Hatteras Island is fortunate to have one of the clearest skies in the country, perfect for viewing some of the most amazing wonders of the universe. These world-class nighttime views are not only suitable for stargazing, however, but for encouraging flourishing wildlife populations. Despite having some of the darkest skies on the East Coast, there is still more that can be done to eliminate light pollution in our community. The third annual Starry Nights event not only brought attention to the issue of light pollution, but sought to educate the group which will be left to deal with its effects: children.
Starry Nights, created by Tracy Shisler and Belinda Willis with the idea of attracting tourists in the winter, caters to children and revolves around science and technology. The main events were run by two science educators from the Morehead Planetarium and Science Center in Chapel Hill whose mission specifically for North Carolina is to “engage the public for an improved understanding of science technology, and health.” These educators also visited the Cape Hatteras Elementary School this past week to share their knowledge with 3rd through 5th graders.
The event, which was open to the public, began at 2 p.m. in Hatteras village. The Hatteras fire station housed a mobile planetarium, something like an inflatable sphere, designed to demonstrate various astronomical discoveries. Guided by Nick Eakes, science educator from the Morehead Planetarium and Science Center in Chapel Hill, North Carolina, kids got to see the typical nighttime views of Hatteras from a model sky projected onto the walls of the planetarium. The dark and secluded nature of the planetarium gave the feeling of being in another world.
With the help of Hope Thomson, also an educator with the Science Center, kids got more hands-on in the community center just around the corner. On one table, there were worksheets available to teach kids about light pollution through crossword puzzles, word searches, and coloring pages. Another table housed brain flakes for creating model robots with instruction from Thomson. Still another table was set up where kids could decorate themselves with star headbands and temporary tattoos. Upon completion of all of these activities, kids were given a certificate deeming them Official Junior Astronomers.
A delicious dinner of chili and vegetable soup was served around 5:30 p.m., and afterwards Eakes talked about the Orion StarBlast 4.5 Equatorial Reflector Telescope, which was purchased specifically for the Starry Nights event. Unfortunately, the night skies were too cloudy to see any of the universe’s wonders clearly, so he gave another presentation from inside the mobile planetarium on black holes.
Eakes then explained which constellations could be seen at this time of year if the skies were clear s uch as Orion’s Belt, Taurus the Bull as well as the Pleiades, Night Owl, and Leo the Lion. He also noted that Jupiter, Mars, and Saturn could be seen in a line in the Southeast sky between 4 and 4:30 a.m. and gave helpful hints on how to spot the difference between stars and planets.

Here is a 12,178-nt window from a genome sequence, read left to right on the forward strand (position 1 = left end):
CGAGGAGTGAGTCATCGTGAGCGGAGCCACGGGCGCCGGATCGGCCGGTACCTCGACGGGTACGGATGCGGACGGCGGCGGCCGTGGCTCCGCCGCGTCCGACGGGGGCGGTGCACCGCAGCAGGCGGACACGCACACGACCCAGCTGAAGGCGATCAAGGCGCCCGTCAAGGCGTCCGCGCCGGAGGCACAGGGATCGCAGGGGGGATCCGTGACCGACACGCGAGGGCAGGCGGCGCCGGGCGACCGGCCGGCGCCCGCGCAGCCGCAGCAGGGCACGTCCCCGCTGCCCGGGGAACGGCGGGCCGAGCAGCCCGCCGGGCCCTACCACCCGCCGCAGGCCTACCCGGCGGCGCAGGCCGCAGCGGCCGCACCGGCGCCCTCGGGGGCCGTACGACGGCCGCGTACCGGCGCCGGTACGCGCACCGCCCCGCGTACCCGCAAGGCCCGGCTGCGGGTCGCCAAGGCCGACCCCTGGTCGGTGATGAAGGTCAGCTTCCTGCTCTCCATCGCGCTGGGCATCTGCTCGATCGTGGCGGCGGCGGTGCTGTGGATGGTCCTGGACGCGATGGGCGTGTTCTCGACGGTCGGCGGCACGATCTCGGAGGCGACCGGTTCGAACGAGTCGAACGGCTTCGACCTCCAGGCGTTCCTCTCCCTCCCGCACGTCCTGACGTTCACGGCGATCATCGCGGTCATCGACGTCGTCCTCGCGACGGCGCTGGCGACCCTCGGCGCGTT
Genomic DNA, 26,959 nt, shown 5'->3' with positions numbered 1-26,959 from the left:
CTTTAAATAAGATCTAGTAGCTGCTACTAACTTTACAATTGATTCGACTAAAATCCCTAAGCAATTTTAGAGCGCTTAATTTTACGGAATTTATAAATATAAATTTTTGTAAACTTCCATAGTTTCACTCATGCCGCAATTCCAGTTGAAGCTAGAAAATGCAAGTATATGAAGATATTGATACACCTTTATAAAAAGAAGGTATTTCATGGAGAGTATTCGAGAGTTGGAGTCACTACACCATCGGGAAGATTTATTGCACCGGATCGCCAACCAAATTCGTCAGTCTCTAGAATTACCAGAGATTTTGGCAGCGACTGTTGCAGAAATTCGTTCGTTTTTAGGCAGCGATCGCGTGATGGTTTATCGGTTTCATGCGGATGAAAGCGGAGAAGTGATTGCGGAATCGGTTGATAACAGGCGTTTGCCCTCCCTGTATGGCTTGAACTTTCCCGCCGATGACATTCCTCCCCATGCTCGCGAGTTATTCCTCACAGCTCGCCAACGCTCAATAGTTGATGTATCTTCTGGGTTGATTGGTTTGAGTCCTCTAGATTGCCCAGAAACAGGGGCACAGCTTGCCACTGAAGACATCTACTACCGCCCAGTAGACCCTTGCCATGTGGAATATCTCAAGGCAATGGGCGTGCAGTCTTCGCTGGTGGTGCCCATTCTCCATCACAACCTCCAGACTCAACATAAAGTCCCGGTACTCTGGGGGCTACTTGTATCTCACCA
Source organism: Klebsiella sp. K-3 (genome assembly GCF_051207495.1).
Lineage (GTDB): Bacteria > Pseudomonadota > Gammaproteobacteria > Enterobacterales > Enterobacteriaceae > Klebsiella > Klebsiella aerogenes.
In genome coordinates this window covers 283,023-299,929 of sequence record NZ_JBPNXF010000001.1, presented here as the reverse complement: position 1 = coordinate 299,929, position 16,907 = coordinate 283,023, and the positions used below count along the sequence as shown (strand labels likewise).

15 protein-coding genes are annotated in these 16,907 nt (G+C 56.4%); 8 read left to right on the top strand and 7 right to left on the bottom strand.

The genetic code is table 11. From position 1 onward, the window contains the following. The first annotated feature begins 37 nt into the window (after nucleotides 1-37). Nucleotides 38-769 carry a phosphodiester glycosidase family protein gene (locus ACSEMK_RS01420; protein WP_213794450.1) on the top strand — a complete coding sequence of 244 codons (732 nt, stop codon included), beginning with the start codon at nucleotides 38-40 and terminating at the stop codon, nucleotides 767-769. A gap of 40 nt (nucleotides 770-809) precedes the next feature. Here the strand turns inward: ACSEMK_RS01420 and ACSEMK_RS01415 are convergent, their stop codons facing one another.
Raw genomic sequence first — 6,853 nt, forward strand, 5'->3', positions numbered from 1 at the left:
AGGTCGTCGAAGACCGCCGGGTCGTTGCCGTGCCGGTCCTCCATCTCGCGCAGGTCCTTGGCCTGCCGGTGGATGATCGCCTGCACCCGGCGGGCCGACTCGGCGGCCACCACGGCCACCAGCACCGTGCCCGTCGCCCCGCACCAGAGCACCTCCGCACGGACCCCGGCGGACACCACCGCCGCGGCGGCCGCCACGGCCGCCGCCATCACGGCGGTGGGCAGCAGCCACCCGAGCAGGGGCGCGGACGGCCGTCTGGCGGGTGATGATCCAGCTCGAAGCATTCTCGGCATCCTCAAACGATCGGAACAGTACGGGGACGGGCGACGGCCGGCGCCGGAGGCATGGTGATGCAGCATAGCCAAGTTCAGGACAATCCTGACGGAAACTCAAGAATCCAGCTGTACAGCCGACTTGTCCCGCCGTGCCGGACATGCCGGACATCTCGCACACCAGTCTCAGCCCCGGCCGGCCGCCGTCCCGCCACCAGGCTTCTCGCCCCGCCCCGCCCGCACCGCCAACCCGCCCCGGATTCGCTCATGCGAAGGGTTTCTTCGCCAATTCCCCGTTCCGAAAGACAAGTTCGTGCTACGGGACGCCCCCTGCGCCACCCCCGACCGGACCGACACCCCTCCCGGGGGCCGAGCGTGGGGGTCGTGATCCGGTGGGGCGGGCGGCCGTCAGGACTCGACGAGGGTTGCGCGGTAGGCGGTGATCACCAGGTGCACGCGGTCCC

The event commenced in the community center with kids experimenting with sphero robots and racing them through a makeshift maze.
Although not too many were able to brave the bad weather to attend the Starry Nights event, the kids that did attend were excited to learn more about astronomy and were inspired to protect our dark skies from light pollution.
Light pollution, also known as anthropogenic light, can be especially detrimental on Hatteras Island as it not only prevents stargazing, but also has negative effects on insects, frogs, plants, birds, sea turtles, and even fish. Perhaps the most threatened by light pollution, however, are sea turtles. These endangered and threatened species often have trouble laying eggs in artificially lit areas. Hatching sea turtles also get confused by artificial light because they instinctively follow the brighter horizon to the ocean.
This threat of light pollution on wildlife is what inspired the National Parks Service’s initiative to make Cape Hatteras National Seashore the first official dark skies park on the East Coast. In fact, they just got funding to change all of the lights in their jurisdiction to be dark skies certified.
Despite the detrimental effects of artificial light, there are many steps that can be taken to avoid damage to wildlife populations. Shining lights only when needed, installing light fixtures which shine down instead of up or at least emit less light, and installing light bulbs that emit warm light or have been deemed energy efficient are all ways to abate the problem of light pollution.
International Dark Sky Week, which begins April 15, is the International Dark Sky Association’s 30-year long tradition of advocating for a check on anthropogenic light. The tradition began when a high school student named Jennifer Barlow noticed the effects of artificial outdoor lighting on wildlife and was inspired to “help preserve [the universe’s] wonder.” Barlow’s passion for dark skies showcases the incredible capability of kids to make a great change with just a little education.
Therefore, the annual Starry Nights event is the first step to educating our children in hopes of keeping our skies dark for future generations.